African fruit’s popularity growing thanks to high content of nutrients and antioxidants
In more than 30 African countries, the mighty baobab tree is steeped in significance and superstition. Parts of the tree are used to treat malaria and infertility. On occasion, women give birth inside its hollow trunk. Now, the rest of the world is catching onto the benefits of the baobab fruit, which health food companies are trumpeting as the newest “superfood”.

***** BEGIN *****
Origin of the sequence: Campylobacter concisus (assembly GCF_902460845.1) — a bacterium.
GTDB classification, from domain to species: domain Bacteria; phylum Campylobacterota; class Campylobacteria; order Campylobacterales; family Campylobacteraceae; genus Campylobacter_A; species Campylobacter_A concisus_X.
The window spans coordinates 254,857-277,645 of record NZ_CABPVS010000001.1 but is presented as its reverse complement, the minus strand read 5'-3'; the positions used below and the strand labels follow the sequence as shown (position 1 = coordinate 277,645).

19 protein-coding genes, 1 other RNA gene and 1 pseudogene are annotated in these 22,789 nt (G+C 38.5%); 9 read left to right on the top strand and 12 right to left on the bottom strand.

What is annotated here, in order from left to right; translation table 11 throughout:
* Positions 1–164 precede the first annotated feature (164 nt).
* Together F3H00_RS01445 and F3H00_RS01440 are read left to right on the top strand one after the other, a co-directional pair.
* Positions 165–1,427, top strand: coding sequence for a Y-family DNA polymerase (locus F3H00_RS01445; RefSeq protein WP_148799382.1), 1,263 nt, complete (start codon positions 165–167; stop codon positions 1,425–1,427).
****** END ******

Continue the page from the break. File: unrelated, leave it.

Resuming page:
According to the Grocer, Ocado has seen a 27% increase in weekly sales since the start of 2018, thanks, in part, to the rise of “liquid breakfasts”. Baobab, in its white powder form, is used predominantly in smoothies and porridge. It was approved for European markets only 10 years ago, but thanks to its purported levels of antioxidants, potassium and phosphorus, high level of vitamin C, calcium and fibre, it has seen its uses expanded into gin, beauty products and yoghurt.